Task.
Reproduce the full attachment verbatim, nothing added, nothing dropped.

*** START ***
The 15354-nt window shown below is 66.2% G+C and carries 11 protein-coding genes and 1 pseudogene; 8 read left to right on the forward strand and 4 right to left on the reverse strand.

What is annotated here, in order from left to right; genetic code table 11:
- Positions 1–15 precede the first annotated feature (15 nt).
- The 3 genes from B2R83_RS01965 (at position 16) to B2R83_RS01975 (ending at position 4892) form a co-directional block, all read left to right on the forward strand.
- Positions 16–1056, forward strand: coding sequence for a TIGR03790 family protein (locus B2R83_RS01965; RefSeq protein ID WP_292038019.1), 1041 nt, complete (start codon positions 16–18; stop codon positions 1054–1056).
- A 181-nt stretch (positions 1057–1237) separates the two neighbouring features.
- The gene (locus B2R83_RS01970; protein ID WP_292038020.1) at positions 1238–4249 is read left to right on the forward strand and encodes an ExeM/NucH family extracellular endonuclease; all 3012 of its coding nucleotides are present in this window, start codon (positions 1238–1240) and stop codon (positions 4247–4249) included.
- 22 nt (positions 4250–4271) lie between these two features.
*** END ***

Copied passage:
The 15354-nt window shown below is 66.2% G+C and carries 11 protein-coding genes and 1 pseudogene; 8 read left to right on the forward strand and 4 right to left on the reverse strand.

What is annotated here, in order from left to right; genetic code table 11:
- Positions 1–15 precede the first annotated feature (15 nt).
- The 3 genes from B2R83_RS01965 (at position 16) to B2R83_RS01975 (ending at position 4892) form a co-directional block, all read left to right on the forward strand.
- Positions 16–1056, forward strand: coding sequence for a TIGR03790 family protein (locus B2R83_RS01965; RefSeq protein ID WP_292038019.1), 1041 nt, complete (start codon positions 16–18; stop codon positions 1054–1056).
- A 181-nt stretch (positions 1057–1237) separates the two neighbouring features.
- The gene (locus B2R83_RS01970; protein ID WP_292038020.1) at positions 1238–4249 is read left to right on the forward strand and encodes an ExeM/NucH family extracellular endonuclease; all 3012 of its coding nucleotides are present in this window, start codon (positions 1238–1240) and stop codon (positions 4247–4249) included.
- 22 nt (positions 4250–4271) lie between these two features.